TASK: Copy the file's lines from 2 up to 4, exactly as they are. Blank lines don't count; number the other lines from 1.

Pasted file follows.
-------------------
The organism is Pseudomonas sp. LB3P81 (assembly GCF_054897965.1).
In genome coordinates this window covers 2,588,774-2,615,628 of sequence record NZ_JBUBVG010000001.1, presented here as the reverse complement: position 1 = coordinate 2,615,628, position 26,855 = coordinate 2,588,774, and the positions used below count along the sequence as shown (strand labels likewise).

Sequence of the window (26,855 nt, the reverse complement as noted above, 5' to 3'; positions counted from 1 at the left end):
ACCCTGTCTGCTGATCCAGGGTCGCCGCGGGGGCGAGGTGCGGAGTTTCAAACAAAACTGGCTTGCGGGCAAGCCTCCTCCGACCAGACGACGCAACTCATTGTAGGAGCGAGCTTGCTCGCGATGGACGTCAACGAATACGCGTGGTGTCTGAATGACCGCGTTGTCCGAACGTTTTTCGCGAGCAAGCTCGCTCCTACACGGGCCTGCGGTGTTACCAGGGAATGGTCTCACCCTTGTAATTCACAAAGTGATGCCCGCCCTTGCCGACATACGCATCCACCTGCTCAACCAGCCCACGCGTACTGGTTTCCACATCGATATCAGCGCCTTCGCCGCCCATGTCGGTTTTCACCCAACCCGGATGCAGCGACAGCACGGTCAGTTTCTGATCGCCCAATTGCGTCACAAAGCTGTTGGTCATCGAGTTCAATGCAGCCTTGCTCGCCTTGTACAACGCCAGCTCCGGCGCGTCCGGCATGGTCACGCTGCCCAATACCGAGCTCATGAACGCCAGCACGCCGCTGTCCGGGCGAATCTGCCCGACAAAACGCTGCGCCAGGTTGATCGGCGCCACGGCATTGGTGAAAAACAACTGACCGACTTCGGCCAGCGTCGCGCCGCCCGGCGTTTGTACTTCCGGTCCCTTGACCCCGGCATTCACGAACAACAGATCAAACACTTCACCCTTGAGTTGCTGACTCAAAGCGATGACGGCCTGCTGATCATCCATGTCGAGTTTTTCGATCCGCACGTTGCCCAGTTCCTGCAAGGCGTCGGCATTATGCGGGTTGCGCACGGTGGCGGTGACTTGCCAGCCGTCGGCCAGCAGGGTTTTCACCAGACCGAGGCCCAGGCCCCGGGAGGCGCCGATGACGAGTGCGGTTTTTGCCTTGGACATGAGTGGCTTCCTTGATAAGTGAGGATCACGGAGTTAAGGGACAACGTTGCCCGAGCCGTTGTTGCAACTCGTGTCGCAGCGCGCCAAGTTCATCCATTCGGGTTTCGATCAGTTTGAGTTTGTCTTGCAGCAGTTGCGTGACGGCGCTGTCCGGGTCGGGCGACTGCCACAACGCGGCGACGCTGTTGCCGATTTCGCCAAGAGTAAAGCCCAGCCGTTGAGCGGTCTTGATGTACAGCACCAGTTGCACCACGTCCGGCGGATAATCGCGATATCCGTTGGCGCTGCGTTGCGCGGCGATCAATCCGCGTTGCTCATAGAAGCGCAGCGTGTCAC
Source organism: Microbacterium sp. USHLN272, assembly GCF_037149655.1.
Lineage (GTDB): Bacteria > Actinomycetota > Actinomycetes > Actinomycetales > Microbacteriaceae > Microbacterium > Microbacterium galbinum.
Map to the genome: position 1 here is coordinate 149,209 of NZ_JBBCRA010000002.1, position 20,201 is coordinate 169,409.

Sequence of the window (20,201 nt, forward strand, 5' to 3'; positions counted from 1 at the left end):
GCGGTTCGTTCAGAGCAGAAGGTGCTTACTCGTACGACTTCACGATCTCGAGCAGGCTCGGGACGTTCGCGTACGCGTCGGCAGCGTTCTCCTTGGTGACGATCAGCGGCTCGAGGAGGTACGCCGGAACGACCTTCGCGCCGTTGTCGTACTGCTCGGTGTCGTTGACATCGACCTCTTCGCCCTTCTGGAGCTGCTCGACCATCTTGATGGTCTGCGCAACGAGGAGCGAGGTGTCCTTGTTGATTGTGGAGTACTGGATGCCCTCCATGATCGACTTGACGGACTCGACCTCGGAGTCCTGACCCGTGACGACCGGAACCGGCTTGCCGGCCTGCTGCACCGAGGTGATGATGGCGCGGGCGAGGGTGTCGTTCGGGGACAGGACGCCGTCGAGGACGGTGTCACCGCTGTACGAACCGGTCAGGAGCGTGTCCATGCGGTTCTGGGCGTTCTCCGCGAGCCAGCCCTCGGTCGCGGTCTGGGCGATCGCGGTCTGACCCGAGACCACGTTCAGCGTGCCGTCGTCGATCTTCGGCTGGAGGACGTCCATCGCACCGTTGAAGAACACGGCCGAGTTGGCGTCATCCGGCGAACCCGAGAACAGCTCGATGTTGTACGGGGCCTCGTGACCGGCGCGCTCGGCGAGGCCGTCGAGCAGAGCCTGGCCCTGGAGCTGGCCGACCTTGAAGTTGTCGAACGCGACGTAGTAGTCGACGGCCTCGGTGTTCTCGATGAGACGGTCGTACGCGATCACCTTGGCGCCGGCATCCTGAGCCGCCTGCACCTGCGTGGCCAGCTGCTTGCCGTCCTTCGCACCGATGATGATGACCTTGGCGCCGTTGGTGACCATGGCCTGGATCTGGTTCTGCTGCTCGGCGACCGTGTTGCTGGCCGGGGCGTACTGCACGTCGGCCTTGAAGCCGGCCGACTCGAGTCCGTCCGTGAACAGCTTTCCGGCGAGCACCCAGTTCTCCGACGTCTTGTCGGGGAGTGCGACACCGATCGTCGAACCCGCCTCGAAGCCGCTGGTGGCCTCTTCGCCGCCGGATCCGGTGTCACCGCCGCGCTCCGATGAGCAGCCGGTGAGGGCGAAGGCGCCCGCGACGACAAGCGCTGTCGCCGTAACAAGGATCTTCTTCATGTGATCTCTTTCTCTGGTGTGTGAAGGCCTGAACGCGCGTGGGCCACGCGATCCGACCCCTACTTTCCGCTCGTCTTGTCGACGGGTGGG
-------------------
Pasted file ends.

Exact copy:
In genome coordinates this window covers 2,588,774-2,615,628 of sequence record NZ_JBUBVG010000001.1, presented here as the reverse complement: position 1 = coordinate 2,615,628, position 26,855 = coordinate 2,588,774, and the positions used below count along the sequence as shown (strand labels likewise).

Sequence of the window (26,855 nt, the reverse complement as noted above, 5' to 3'; positions counted from 1 at the left end):
ACCCTGTCTGCTGATCCAGGGTCGCCGCGGGGGCGAGGTGCGGAGTTTCAAACAAAACTGGCTTGCGGGCAAGCCTCCTCCGACCAGACGACGCAACTCATTGTAGGAGCGAGCTTGCTCGCGATGGACGTCAACGAATACGCGTGGTGTCTGAATGACCGCGTTGTCCGAACGTTTTTCGCGAGCAAGCTCGCTCCTACACGGGCCTGCGGTGTTACCAGGGAATGGTCTCACCCTTGTAATTCACAAAGTGATGCCCGCCCTTGCCGACATACGCATCCACCTGCTCAACCAGCCCACGCGTACTGGTTTCCACATCGATATCAGCGCCTTCGCCGCCCATGTCGGTTTTCACCCAACCCGGATGCAGCGACAGCACGGTCAGTTTCTGATCGCCCAATTGCGTCACAAAGCTGTTGGTCATCGAGTTCAATGCAGCCTTGCTCGCCTTGTACAACGCCAGCTCCGGCGCGTCCGGCATGGTCACGCTGCCCAATACCGAGCTCATGAACGCCAGCACGCCGCTGTCCGGGCGAATCTGCCCGACAAAACGCTGCGCCAGGTTGATCGGCGCCACGGCATTGGTGAAAAACAACTGACCGACTTCGGCCAGCGTCGCGCCGCCCGGCGTTTGTACTTCCGGTCCCTTGACCCCGGCATTCACGAACAACAGATCAAACACTTCACCCTTGAGTTGCTGACTCAAAGCGATGACGGCCTGCTGATCATCCATGTCGAGTTTTTCGATCCGCACGTTGCCCAGTTCCTGCAAGGCGTCGGCATTATGCGGGTTGCGCACGGTGGCGGTGACTTGCCAGCCGTCGGCCAGCAGGGTTTTCACCAGACCGAGGCCCAGGCCCCGGGAGGCGCCGATGACGAGTGCGGTTTTTGCCTTGGACATGAGTGGCTTCCTTGATAAGTGAGGATCACGGAGTTAAGGGACAACGTTGCCCGAGCCGTTGTTGCAACTCGTGTCGCAGCGCGCCAAGTTCATCCATTCGGGTTTCGATCAGTTTGAGTTTGTCTTGCAGCAGTTGCGTGACGGCGCTGTCCGGGTCGGGCGACTGCCACAACGCGGCGACGCTGTTGCCGATTTCGCCAAGAGTAAAGCCCAGCCGTTGAGCGGTCTTGATGTACAGCACCAGTTGCACCACGTCCGGCGGATAATCGCGATATCCGTTGGCGCTGCGTTGCGCGGCGATCAATCCGCGTTGCTCATAGAAGCGCAGCGTGTCAC